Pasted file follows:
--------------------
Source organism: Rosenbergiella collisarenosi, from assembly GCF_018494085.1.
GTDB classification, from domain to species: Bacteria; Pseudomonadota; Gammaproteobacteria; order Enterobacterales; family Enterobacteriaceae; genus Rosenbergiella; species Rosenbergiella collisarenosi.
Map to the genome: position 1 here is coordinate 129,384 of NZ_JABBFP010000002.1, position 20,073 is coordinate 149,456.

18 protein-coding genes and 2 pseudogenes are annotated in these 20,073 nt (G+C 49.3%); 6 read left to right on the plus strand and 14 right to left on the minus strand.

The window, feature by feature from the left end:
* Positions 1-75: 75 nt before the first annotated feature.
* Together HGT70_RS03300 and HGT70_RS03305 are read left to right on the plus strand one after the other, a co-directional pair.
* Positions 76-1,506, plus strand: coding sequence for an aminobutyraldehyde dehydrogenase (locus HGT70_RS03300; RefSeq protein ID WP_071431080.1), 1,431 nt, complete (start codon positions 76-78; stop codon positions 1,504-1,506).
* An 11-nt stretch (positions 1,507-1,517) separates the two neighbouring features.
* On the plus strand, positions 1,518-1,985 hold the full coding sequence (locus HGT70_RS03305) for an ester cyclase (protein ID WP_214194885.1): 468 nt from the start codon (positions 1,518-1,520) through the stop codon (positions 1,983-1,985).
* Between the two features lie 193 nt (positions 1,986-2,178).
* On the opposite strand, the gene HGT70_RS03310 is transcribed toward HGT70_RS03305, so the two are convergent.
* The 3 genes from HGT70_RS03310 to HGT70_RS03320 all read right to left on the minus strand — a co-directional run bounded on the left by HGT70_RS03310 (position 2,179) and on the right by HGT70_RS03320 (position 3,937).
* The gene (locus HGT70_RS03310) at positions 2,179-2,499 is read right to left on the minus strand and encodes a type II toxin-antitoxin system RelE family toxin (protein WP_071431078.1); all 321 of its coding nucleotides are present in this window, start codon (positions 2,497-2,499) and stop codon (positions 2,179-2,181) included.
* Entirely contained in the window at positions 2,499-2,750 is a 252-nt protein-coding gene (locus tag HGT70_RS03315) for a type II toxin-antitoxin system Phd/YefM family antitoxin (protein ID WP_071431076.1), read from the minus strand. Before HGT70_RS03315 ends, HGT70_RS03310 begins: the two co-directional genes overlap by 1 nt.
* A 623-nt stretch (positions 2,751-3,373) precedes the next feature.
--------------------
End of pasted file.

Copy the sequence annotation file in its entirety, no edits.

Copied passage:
Source organism: Rosenbergiella collisarenosi, from assembly GCF_018494085.1.
GTDB classification, from domain to species: Bacteria; Pseudomonadota; Gammaproteobacteria; order Enterobacterales; family Enterobacteriaceae; genus Rosenbergiella; species Rosenbergiella collisarenosi.
Map to the genome: position 1 here is coordinate 129,384 of NZ_JABBFP010000002.1, position 20,073 is coordinate 149,456.

18 protein-coding genes and 2 pseudogenes are annotated in these 20,073 nt (G+C 49.3%); 6 read left to right on the plus strand and 14 right to left on the minus strand.

The window, feature by feature from the left end:
* Positions 1-75: 75 nt before the first annotated feature.
* Together HGT70_RS03300 and HGT70_RS03305 are read left to right on the plus strand one after the other, a co-directional pair.
* Positions 76-1,506, plus strand: coding sequence for an aminobutyraldehyde dehydrogenase (locus HGT70_RS03300; RefSeq protein ID WP_071431080.1), 1,431 nt, complete (start codon positions 76-78; stop codon positions 1,504-1,506).
* An 11-nt stretch (positions 1,507-1,517) separates the two neighbouring features.
* On the plus strand, positions 1,518-1,985 hold the full coding sequence (locus HGT70_RS03305) for an ester cyclase (protein ID WP_214194885.1): 468 nt from the start codon (positions 1,518-1,520) through the stop codon (positions 1,983-1,985).
* Between the two features lie 193 nt (positions 1,986-2,178).
* On the opposite strand, the gene HGT70_RS03310 is transcribed toward HGT70_RS03305, so the two are convergent.
* The 3 genes from HGT70_RS03310 to HGT70_RS03320 all read right to left on the minus strand — a co-directional run bounded on the left by HGT70_RS03310 (position 2,179) and on the right by HGT70_RS03320 (position 3,937).
* The gene (locus HGT70_RS03310) at positions 2,179-2,499 is read right to left on the minus strand and encodes a type II toxin-antitoxin system RelE family toxin (protein WP_071431078.1); all 321 of its coding nucleotides are present in this window, start codon (positions 2,497-2,499) and stop codon (positions 2,179-2,181) included.
* Entirely contained in the window at positions 2,499-2,750 is a 252-nt protein-coding gene (locus tag HGT70_RS03315) for a type II toxin-antitoxin system Phd/YefM family antitoxin (protein ID WP_071431076.1), read from the minus strand. Before HGT70_RS03315 ends, HGT70_RS03310 begins: the two co-directional genes overlap by 1 nt.
* A 623-nt stretch (positions 2,751-3,373) precedes the next feature.